My drawings are an investigation of nature and landscape that also reflect a long-standing involvement with (an abstract sense of) all-over composition. I work exclusively with graphite, eschewing any color, bringing the viewer into a different, unfamiliar experience of the natural world. I apply the graphite in such a way that the fiber of the paper and the graphite particles are intertwined to eliminate the appearance of any distinctive graphite marks and the texture of the paper in order to produce a sense of pure form.
I create precise, highly realized shapes that present a close up view of nature just
a few feet from the viewer, in some ways more akin to the space of still life than
traditional landscape. The works may carry with them a sense of poetry or the
unreality of dream or fantasy.
I work exclusively with 2B to 10H graphite leads on four-ply cold pressed paper.
I spend many months working on each drawing, depending on its size, developing the images and working in small sections from left to right across the paper. While the process is meditative and demanding of patience and focus, I am immersed in depicting each element of the image while orchestrating movements of form and tone across the entire surface.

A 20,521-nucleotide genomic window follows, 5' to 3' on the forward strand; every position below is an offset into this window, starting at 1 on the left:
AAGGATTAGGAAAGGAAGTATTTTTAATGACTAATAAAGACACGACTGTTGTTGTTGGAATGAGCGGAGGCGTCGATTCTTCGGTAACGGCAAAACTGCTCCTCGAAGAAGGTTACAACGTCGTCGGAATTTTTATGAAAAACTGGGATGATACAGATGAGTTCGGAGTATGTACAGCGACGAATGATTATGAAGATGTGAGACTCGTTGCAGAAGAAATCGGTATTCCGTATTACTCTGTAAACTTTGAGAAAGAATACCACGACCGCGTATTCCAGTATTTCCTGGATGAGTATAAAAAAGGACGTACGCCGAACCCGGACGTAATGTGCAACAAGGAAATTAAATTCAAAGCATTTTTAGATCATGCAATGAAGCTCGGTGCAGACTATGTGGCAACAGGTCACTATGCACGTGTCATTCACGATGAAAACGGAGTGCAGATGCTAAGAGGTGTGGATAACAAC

I use photographic slides I take in nature as the basis for my work,
often combining parts of several slides to create a drawing. I do not project or copy a slide. Instead, I look at my 35mm slides using a 18-power jeweler’s loupe and then draw from memory what I have just looked at, allowing the images to provoke new ideas and inventions. This process continues until the drawing is completed. Final alterations are made at that point, using a “bridge” to keep my hand from ever touching the paper. The slides have been taken in a nature preserve in upstate New York. When I introduced flower forms in some of the drawings, I worked from photographic color prints for those forms, instead of from slides. (5/23/11)